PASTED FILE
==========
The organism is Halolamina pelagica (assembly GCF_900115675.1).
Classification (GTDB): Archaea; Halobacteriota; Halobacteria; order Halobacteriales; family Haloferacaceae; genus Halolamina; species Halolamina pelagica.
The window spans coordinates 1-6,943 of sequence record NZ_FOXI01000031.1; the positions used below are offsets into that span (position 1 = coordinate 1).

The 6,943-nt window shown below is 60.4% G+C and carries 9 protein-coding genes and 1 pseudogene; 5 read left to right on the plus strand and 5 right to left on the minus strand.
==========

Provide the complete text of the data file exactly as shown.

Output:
The organism is Halolamina pelagica (assembly GCF_900115675.1).
Classification (GTDB): Archaea; Halobacteriota; Halobacteria; order Halobacteriales; family Haloferacaceae; genus Halolamina; species Halolamina pelagica.
The window spans coordinates 1-6,943 of sequence record NZ_FOXI01000031.1; the positions used below are offsets into that span (position 1 = coordinate 1).

The 6,943-nt window shown below is 60.4% G+C and carries 9 protein-coding genes and 1 pseudogene; 5 read left to right on the plus strand and 5 right to left on the minus strand.